Host sFlow version 1.28.3 adds support for Custom Metrics. This article demonstrates how the extensive set of standard sFlow measurements can be augmented using custom metrics.

Recent releases of Cumulus Linux simplify the task by making machine readable JSON a supported output in command line tools. For example, the cl-bgp tool can be used to dump BGP summary statistics:
cumulus@leaf1$ sudo cl-bgp summary show json
{ "router-id": "192.168.0.80", "as": 65080, "table-version": 5, "rib-count": 9, "rib-memory": 1080, "peer-count": 2, "peer-memory": 34240, "peer-group-count": 1, "peer-group-memory": 56, "peers": { "swp1": { "remote-as": 65082, "version": 4, "msgrcvd": 52082, "msgsent": 52084, "table-version": 0, "outq": 0, "inq": 0, "uptime": "05w1d04h", "prefix-received-count": 2, "prefix-advertised-count": 5, "state": "Established", "id-type": "interface" }, "swp2": { "remote-as": 65083, "version": 4, "msgrcvd": 52082, "msgsent": 52083, "table-version": 0, "outq": 0, "inq": 0, "uptime": "05w1d04h", "prefix-received-count": 2, "prefix-advertised-count": 5, "state": "Established", "id-type": "interface" } }, "total-peers": 2, "dynamic-peers": 0 }
The following Python script, bgp_sflow.py, invokes the command, parses the output, and posts a set of custom sFlow metrics:
#!/usr/bin/env python
import json
import socket
from subprocess import check_output

res = check_output(["/usr/bin/cl-bgp","summary","show","json"])
bgp = json.loads(res)
metrics = {
  "datasource":"bgp",
  "bgp-router-id"    : {"type":"string", "value":bgp["router-id"]},
  "bgp-as"           : {"type":"string", "value":str(bgp["as"])},
  "bgp-total-peers"  : {"type":"gauge32", "value":bgp["total-peers"]},
  "bgp-peer-count"   : {"type":"gauge32", "value":bgp["peer-count"]},
  "bgp-dynamic-peers": {"type":"gauge32", "value":bgp["dynamic-peers"]},
  "bgp-rib-memory"   : {"type":"gauge32", "value":bgp["rib-memory"]},
  "bgp-rib-count"    : {"type":"gauge32", "value":bgp["rib-count"]},
  "bgp-peer-memory"  : {"type":"gauge32", "value":bgp["peer-memory"]},
  "bgp-msgsent"      : {"type":"counter32", "value":sum(bgp["peers"][c]["msgsent"] for c in bgp["peers"])},
  "bgp-msgrcvd"      : {"type":"counter32", "value":sum(bgp["peers"][c]["msgrcvd"] for c in bgp["peers"])}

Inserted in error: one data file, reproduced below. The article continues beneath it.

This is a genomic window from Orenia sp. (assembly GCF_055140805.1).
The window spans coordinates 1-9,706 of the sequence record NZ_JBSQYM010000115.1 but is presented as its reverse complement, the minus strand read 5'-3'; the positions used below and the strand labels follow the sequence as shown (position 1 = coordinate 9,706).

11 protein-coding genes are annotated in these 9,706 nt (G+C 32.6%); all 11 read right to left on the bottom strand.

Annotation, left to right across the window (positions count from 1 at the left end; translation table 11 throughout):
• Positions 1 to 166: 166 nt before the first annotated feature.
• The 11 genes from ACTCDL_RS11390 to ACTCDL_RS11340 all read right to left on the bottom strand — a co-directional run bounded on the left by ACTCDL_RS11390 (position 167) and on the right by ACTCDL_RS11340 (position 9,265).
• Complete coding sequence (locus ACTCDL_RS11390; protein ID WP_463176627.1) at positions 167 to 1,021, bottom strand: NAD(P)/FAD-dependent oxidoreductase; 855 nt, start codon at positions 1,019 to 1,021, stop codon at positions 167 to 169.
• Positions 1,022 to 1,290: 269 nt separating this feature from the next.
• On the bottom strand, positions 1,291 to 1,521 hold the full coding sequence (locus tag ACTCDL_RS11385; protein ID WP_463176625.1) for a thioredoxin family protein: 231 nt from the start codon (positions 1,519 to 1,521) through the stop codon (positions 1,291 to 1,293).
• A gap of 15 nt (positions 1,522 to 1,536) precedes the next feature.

}
msg = {"rtmetric":metrics}
sock = socket.socket(socket.AF_INET,socket.SOCK_DGRAM)
sock.sendto(json.dumps(msg),("127.0.0.1",36343))
Adding the following cron entry runs the script every minute:
* * * * * /home/cumulus/bgp_sflow.py > /dev/null 2>&1
The new metrics will now arrive at the sFlow collector. The following sflowtool output verifies that the metrics are being received:
startSample ----------------------
sampleType_tag 4300:1002
sampleType RTMETRIC
rtmetric_datasource_name bgp
rtmetric bgp-as = (string) "65080"
rtmetric bgp-rib-count = (gauge32) 9
rtmetric bgp-dynamic-peers = (gauge32) 0
rtmetric bgp-rib-memory = (gauge32) 1080
rtmetric bgp-peer-count = (gauge32) 2
rtmetric bgp-router-id = (string) "192.168.0.80"
rtmetric bgp-total-peers = (gauge32) 2
rtmetric bgp-msgrcvd = (counter32) 104648
rtmetric bgp-msgsent = (counter32) 104651
rtmetric bgp-peer-memory = (gauge32) 34240
endSample   ----------------------
A more interesting way to consume this data is using sFlow-RT. The diagram above shows a leaf and spine network built using CumuluxVX virtual machines that was used for a Network virtualization visibility demo. Installing the bgp_sflow.py script on each switch adds centralized visibility into fabric wide BGP statistics.

For example, the following sFlow-RT REST API command returns the total bgp messages sent and received summed across all switches:
$ curl http://10.0.0.86:8008/metric/ALL/sum:bgp-msgrcvd,sum:bgp-msgsent/json
[
 {
  "lastUpdateMax": 20498,
  "lastUpdateMin": 20359,
  "metricN": 4,
  "metricName": "sum:bgp-msgrcvd",
  "metricValue": 0.10000302901465385
 },
 {
  "lastUpdateMax": 20498,
  "lastUpdateMin": 20359,
  "metricN": 4,
  "metricName": "sum:bgp-msgsent",
  "metricValue": 0.10000302901465385
 }
]
The custom metrics are fully integrated with all the other sFlow metrics, for example, the following query returns the host_name, bgp-as and load_one metrics associated with bgp-router-id 192.168.0.80:
$ curl http://10.0.0.86:8008/metric/ALL/host_name,bgp-as,load_one/json?bgp-router-id=192.168.0.80
[
 {
  "agent": "10.0.0.80",
  "lastUpdate": 12194,
  "lastUpdateMax": 12194,
  "lastUpdateMin": 12194,
  "metricN": 1,
  "metricName": "host_name",
  "metricValue": "leaf1"
 },
 {
  "agent": "10.0.0.80",
  "dataSource": "bgp",
  "lastUpdate": 22232,
  "lastUpdateMax": 22232,
  "lastUpdateMin": 22232,
  "metricN": 1,
  "metricName": "bgp-as",
  "metricValue": "65080"
 },
 {
  "agent": "10.0.0.80",
  "lastUpdate": 12194,
  "lastUpdateMax": 12194,
  "lastUpdateMin": 12194,
  "metricN": 1,
  "metricName": "load_one",
  "metricValue": 0
 }
]
The article, Cluster performance metrics, describes the metric API in more detail. Additional sFlow-RT APIs can be used to send data to a variety of DevOps tools, including: Ganglia, Graphite, InfluxDB and Grafana, Logstash, Splunkcloud analytics services.